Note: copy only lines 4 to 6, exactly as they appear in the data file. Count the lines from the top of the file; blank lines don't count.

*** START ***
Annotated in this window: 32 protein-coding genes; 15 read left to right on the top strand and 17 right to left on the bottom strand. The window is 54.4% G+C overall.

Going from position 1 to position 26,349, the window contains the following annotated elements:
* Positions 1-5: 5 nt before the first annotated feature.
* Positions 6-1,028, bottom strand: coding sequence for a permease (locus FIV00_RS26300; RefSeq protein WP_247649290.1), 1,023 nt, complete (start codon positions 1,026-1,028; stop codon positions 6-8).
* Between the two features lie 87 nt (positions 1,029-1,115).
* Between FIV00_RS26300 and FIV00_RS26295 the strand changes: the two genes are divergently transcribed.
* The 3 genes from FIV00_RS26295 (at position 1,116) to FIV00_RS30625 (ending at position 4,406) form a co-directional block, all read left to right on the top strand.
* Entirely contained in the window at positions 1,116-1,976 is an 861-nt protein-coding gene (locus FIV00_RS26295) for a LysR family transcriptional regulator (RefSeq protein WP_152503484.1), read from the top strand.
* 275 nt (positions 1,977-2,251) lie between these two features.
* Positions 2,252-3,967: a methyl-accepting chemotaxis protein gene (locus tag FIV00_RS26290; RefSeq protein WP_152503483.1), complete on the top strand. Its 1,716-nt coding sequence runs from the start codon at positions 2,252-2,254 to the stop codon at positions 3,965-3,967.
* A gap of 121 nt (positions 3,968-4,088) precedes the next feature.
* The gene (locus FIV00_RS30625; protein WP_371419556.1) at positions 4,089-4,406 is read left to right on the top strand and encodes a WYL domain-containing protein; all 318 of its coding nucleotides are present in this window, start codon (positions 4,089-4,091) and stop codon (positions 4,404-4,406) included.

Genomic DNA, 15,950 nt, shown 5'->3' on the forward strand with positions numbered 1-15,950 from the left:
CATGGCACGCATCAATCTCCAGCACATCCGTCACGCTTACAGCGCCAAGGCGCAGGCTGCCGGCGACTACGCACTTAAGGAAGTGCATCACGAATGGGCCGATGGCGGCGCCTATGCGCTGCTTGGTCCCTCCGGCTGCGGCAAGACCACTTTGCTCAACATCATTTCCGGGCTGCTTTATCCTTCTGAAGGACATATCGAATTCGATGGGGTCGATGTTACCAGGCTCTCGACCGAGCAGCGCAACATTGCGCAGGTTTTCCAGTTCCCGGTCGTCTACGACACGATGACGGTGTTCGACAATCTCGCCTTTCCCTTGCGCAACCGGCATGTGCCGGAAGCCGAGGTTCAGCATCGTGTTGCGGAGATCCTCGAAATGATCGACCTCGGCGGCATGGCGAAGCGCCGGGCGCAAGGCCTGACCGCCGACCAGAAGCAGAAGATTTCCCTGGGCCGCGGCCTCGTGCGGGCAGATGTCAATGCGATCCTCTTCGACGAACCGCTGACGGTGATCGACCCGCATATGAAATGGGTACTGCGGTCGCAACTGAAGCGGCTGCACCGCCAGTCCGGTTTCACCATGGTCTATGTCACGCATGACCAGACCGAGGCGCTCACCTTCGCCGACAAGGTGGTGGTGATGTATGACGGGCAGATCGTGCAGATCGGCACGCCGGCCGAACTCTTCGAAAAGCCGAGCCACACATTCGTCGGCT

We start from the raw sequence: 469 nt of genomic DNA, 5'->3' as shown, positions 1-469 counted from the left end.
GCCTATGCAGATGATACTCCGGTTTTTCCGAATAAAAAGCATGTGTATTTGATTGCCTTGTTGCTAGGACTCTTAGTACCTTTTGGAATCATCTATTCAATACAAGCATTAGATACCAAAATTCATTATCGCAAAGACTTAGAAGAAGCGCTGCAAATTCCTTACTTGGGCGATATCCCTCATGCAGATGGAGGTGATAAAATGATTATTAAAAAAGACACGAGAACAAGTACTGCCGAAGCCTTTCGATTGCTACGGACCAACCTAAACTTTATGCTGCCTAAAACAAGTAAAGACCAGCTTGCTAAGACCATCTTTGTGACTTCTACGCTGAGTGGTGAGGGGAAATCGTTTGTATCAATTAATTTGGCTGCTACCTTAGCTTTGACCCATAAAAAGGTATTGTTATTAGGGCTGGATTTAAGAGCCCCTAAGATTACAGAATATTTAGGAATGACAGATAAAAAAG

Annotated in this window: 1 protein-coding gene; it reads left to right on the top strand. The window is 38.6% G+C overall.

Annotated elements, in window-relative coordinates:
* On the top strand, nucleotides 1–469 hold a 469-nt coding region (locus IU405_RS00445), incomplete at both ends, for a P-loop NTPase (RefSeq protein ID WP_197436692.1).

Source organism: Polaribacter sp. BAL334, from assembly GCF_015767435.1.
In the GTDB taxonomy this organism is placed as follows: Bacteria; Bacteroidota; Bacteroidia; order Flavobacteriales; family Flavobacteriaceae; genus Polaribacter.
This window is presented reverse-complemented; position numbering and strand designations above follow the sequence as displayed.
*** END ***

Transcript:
* Positions 6-1,028, bottom strand: coding sequence for a permease (locus FIV00_RS26300; RefSeq protein WP_247649290.1), 1,023 nt, complete (start codon positions 1,026-1,028; stop codon positions 6-8).
* Between the two features lie 87 nt (positions 1,029-1,115).
* Between FIV00_RS26300 and FIV00_RS26295 the strand changes: the two genes are divergently transcribed.